Water Resources

Cities are wrestling with the practical challenges of transitioning urban water services to become water sensitive; capable of enhancing liveability, sustainability, resilience and productivity in the face of climate change, rapid urbanisation, degraded ecosystems and ageing infrastructure. Indicators can be valuable for guiding actions for improvement, but there is not yet an established index that measures the full suite of attributes that constitute water sensitive performance.
The planetary boundaries framework proposes quantified guardrails to human modification of global environmental processes that regulate the stability of the planet and has been considered in sustainability science, governance, and corporate management. However, the planetary boundary for human freshwater use has been critiqued as a singular measure that does not reflect all types of human interference with the complex global water cycle and Earth System.
The recovery of resources from waste streams including food production plants can improve the overall sustainability of such processes from both economic and environmental points of view. This is because resource recovery solutions will be instrumental in overcoming the grand societal challenges in relation to the Water-Energy-Food (WEF) nexus in one of many aspects.
Despite a major, policy-driven increase in research on the food–energy–water (FEW) nexus in recent years, research addressing the required changes in policy structures and processes for an effective, integrated governance of FEW nexus resources is still in its infancy. This paper adapts the Institutional Analysis and Development Framework to the requirements and challenges of FEW nexus governance and sets a special focus on action situations, actors, and institutions. The analysis thus contributes to the debate about the practicality and benefits of a comprehensive FEW nexus policy approach.
The increase in population coupled with rising per capita income and associated change in consumption habits will put unprecedented stress on food, energy and water (FEW) resources. Sustainable and reliable fresh water supply is central for life and also for all sectors that support our existence. Uncertainty on water security prompted interest in investigation of renewable energy driven desalination processes. One particularly promising option is to produce fresh water from the two most abundant resources on earth: solar energy and seawater.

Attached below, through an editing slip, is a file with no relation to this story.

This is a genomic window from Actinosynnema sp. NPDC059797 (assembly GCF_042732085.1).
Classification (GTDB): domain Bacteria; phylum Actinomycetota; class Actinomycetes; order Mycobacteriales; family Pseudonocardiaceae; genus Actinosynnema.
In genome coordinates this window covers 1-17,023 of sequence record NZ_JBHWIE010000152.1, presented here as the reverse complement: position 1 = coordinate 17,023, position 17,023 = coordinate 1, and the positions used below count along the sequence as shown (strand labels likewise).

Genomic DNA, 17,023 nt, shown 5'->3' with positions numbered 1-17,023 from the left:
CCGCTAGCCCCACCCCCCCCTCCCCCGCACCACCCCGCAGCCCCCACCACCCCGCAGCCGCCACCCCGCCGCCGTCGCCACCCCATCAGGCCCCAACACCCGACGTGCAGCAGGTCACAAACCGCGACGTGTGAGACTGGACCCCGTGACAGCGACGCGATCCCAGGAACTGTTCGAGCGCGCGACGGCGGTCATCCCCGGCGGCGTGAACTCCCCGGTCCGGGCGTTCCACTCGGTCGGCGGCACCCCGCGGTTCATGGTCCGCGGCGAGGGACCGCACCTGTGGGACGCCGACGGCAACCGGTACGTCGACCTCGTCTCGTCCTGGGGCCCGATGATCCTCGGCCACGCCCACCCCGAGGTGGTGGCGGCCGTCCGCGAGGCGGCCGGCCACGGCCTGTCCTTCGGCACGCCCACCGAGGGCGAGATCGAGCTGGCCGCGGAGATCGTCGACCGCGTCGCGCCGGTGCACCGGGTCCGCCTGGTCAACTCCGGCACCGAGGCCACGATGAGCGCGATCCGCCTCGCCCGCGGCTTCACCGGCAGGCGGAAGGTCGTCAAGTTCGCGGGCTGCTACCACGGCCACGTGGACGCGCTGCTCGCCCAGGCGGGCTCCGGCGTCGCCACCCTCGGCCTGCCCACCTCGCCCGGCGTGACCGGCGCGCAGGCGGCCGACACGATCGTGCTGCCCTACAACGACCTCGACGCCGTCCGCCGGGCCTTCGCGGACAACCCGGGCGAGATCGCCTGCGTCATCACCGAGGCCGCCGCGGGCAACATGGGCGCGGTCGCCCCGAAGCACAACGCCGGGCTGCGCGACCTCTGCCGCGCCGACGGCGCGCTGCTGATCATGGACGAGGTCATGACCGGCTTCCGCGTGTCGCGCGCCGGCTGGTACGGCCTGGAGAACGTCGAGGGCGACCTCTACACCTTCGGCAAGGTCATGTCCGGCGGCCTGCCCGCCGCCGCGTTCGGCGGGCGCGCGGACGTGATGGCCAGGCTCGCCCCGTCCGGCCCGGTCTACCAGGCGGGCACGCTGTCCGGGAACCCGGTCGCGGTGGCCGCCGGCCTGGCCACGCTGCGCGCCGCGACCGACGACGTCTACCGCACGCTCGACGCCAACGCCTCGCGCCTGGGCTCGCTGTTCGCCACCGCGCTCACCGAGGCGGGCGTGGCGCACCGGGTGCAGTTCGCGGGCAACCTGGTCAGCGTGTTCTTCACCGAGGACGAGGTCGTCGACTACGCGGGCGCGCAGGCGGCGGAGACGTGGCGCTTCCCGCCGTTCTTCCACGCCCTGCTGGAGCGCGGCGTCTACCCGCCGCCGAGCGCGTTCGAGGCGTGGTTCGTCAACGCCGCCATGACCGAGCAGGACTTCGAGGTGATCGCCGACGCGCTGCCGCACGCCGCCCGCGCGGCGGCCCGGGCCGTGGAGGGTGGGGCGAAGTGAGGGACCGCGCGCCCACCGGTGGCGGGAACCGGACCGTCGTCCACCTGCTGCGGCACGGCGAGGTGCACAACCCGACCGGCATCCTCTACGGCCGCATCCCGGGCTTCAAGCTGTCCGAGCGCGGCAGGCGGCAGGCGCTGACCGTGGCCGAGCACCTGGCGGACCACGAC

Elsevier, Climate Risk Management, Volume 16, 2017
The primary objective of this study is to determine what drives states to plan for the impacts of a changing climate. As the climate continues to change, climate scientists have projected changes in water quantities available for human and other uses. This quantitative study examines how state water plans and state hazard mitigation plans address climate change. Plans were coded for the extent to which they address climate change in their calculations regarding future water supply and demand.
The sustainability of water resources depends on the dynamic interactions among the environmental, technological, and social characteristics of the water system and local population. These interactions can cause supply-demand imbalances at diverse temporal scales, and the response of consumers to water use regulations impacts future water availability. This research develops a dynamic modeling approach to simulate supply-demand dynamics using an agent-based modeling framework that couple models of consumers and utility managers with water system models.
The detection of pharmaceuticals and endocrine disrupting compounds (EDCs), known as emerging contaminants (ECs), in the environment has attracted growing concern due to their toxicity and potential hazard to the ecosystems and humans. These contaminants are consumed at high quantities worldwide and they are released deliberately or accidentally into the water resources. The conventional treatment technologies that use biological processes cannot effectively remove these contaminants.
London's ability to remain a world-leading city in an increasingly globalised economy is dependent on it being an efficient, low-risk place to do business and a desirable place to live. However, increasing climate risk from flooding, overheating and water scarcity threatens this, creating the need for adaptation. An adaption pathway describes a structured sequence of adaptation decisions that are designed to manage climate risk in a wide range of possible future conditions.
Models of university-utility collaboration.
In the face of intensifying stresses such as climate change, rapid urban population growth, land use change, and public concern with rates and use restrictions, water management is becoming increasingly complex in the cities of the American West. One strategy to improve water management practices in this changing social-ecological context is to develop collaborative relationships that facilitate the engagement of multiple stakeholders at multiple scales.